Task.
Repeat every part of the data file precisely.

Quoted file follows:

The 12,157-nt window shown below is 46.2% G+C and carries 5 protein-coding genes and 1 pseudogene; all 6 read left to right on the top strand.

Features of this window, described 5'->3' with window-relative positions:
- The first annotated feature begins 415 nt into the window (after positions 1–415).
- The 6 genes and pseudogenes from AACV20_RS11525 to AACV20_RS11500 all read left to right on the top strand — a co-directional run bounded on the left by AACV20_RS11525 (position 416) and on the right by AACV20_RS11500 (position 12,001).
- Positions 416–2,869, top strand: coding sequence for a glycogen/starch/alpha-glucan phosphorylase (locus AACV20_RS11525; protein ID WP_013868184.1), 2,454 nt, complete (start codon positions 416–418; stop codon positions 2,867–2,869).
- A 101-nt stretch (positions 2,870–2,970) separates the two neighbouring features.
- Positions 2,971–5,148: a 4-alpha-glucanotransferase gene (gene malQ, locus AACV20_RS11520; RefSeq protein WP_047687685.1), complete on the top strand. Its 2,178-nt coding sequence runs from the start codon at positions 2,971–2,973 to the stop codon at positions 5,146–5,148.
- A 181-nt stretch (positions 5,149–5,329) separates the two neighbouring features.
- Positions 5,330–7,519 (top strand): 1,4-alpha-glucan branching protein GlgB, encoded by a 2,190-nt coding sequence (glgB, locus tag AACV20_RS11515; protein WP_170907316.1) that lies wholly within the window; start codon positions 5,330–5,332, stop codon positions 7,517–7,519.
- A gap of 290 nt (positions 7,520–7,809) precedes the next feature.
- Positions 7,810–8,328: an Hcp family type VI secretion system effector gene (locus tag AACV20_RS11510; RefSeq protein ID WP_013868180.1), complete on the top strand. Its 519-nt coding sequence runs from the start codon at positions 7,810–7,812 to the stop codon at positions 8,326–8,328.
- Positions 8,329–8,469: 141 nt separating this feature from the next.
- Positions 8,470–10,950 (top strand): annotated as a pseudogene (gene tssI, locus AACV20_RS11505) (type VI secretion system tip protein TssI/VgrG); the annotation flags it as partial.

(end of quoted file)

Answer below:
The 12,157-nt window shown below is 46.2% G+C and carries 5 protein-coding genes and 1 pseudogene; all 6 read left to right on the top strand.

Features of this window, described 5'->3' with window-relative positions:
- The first annotated feature begins 415 nt into the window (after positions 1–415).
- The 6 genes and pseudogenes from AACV20_RS11525 to AACV20_RS11500 all read left to right on the top strand — a co-directional run bounded on the left by AACV20_RS11525 (position 416) and on the right by AACV20_RS11500 (position 12,001).
- Positions 416–2,869, top strand: coding sequence for a glycogen/starch/alpha-glucan phosphorylase (locus AACV20_RS11525; protein ID WP_013868184.1), 2,454 nt, complete (start codon positions 416–418; stop codon positions 2,867–2,869).
- A 101-nt stretch (positions 2,870–2,970) separates the two neighbouring features.
- Positions 2,971–5,148: a 4-alpha-glucanotransferase gene (gene malQ, locus AACV20_RS11520; RefSeq protein WP_047687685.1), complete on the top strand. Its 2,178-nt coding sequence runs from the start codon at positions 2,971–2,973 to the stop codon at positions 5,146–5,148.
- A 181-nt stretch (positions 5,149–5,329) separates the two neighbouring features.
- Positions 5,330–7,519 (top strand): 1,4-alpha-glucan branching protein GlgB, encoded by a 2,190-nt coding sequence (glgB, locus tag AACV20_RS11515; protein WP_170907316.1) that lies wholly within the window; start codon positions 5,330–5,332, stop codon positions 7,517–7,519.
- A gap of 290 nt (positions 7,520–7,809) precedes the next feature.
- Positions 7,810–8,328: an Hcp family type VI secretion system effector gene (locus tag AACV20_RS11510; RefSeq protein ID WP_013868180.1), complete on the top strand. Its 519-nt coding sequence runs from the start codon at positions 7,810–7,812 to the stop codon at positions 8,326–8,328.
- Positions 8,329–8,469: 141 nt separating this feature from the next.
- Positions 8,470–10,950 (top strand): annotated as a pseudogene (gene tssI, locus AACV20_RS11505) (type VI secretion system tip protein TssI/VgrG); the annotation flags it as partial.